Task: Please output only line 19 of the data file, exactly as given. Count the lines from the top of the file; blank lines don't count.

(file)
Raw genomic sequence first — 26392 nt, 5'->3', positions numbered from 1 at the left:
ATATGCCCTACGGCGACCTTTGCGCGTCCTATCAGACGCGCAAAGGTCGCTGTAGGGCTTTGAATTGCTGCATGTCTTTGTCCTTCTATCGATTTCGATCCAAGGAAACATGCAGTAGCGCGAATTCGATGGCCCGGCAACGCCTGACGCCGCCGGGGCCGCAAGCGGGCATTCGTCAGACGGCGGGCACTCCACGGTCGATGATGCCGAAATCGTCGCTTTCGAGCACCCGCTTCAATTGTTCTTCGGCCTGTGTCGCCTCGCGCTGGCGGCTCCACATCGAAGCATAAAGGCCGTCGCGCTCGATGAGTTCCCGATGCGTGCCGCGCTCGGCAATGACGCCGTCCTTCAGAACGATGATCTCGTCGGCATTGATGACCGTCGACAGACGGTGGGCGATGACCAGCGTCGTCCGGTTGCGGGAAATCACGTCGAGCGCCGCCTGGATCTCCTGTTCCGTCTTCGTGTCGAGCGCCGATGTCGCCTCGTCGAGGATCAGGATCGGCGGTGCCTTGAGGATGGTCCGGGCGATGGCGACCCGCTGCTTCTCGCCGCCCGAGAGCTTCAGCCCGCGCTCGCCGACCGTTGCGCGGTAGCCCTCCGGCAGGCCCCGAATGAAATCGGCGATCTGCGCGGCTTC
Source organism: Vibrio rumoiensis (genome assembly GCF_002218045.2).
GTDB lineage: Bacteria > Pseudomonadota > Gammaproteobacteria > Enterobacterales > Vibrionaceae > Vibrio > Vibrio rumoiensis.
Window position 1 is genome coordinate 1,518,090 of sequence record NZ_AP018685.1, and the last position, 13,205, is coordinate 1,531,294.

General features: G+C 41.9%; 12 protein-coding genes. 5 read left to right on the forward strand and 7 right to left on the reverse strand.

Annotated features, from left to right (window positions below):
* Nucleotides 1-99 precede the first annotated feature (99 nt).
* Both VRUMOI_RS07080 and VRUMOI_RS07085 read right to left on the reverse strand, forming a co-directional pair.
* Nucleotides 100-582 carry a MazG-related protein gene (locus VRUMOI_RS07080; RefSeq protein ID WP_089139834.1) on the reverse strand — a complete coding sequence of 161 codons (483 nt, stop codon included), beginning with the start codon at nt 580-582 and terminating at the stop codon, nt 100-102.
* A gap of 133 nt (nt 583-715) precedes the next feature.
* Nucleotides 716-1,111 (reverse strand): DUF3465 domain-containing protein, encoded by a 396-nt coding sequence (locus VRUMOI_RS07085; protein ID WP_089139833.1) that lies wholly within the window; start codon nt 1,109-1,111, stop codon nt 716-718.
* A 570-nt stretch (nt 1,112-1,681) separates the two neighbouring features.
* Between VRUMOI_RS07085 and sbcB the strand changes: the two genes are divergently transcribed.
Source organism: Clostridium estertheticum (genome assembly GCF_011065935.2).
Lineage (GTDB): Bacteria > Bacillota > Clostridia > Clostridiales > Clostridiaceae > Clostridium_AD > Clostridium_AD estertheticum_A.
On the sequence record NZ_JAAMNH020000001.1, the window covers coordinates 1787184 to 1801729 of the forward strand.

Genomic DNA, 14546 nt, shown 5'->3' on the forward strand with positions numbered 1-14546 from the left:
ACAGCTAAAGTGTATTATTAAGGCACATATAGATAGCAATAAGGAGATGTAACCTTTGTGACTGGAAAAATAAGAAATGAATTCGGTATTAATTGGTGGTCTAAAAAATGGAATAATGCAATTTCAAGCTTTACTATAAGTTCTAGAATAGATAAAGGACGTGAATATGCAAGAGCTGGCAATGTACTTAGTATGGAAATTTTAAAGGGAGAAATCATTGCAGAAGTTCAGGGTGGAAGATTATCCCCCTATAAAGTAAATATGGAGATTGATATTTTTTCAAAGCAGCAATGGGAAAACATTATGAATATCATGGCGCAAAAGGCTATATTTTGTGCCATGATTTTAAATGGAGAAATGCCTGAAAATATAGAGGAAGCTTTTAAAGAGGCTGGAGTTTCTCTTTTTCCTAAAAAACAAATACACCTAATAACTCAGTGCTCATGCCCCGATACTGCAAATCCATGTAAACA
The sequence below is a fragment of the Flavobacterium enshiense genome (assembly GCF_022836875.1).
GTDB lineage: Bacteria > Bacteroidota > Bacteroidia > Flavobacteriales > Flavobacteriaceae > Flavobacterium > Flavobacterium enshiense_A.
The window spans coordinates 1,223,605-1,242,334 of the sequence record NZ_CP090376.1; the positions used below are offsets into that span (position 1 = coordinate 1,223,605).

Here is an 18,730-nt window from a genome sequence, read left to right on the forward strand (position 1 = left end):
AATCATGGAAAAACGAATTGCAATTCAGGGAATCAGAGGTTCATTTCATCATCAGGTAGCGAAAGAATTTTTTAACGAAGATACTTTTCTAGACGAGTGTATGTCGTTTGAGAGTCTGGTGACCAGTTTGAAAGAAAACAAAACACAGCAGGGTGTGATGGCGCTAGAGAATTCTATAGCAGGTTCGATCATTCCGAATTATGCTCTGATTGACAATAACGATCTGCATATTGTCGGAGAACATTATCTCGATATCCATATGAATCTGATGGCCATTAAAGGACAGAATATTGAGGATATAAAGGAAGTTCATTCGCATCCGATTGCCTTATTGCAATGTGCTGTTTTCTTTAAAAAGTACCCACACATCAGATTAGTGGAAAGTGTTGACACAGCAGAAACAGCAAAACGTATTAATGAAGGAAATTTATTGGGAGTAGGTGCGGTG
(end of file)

ACAGCTAAAGTGTATTATTAAGGCACATATAGATAGCAATAAGGAGATGTAACCTTTGTGACTGGAAAAATAAGAAATGAATTCGGTATTAATTGGTGGTCTAAAAAATGGAATAATGCAATTTCAAGCTTTACTATAAGTTCTAGAATAGATAAAGGACGTGAATATGCAAGAGCTGGCAATGTACTTAGTATGGAAATTTTAAAGGGAGAAATCATTGCAGAAGTTCAGGGTGGAAGATTATCCCCCTATAAAGTAAATATGGAGATTGATATTTTTTCAAAGCAGCAATGGGAAAACATTATGAATATCATGGCGCAAAAGGCTATATTTTGTGCCATGATTTTAAATGGAGAAATGCCTGAAAATATAGAGGAAGCTTTTAAAGAGGCTGGAGTTTCTCTTTTTCCTAAAAAACAAATACACCTAATAACTCAGTGCTCATGCCCCGATACTGCAAATCCATGTAAACA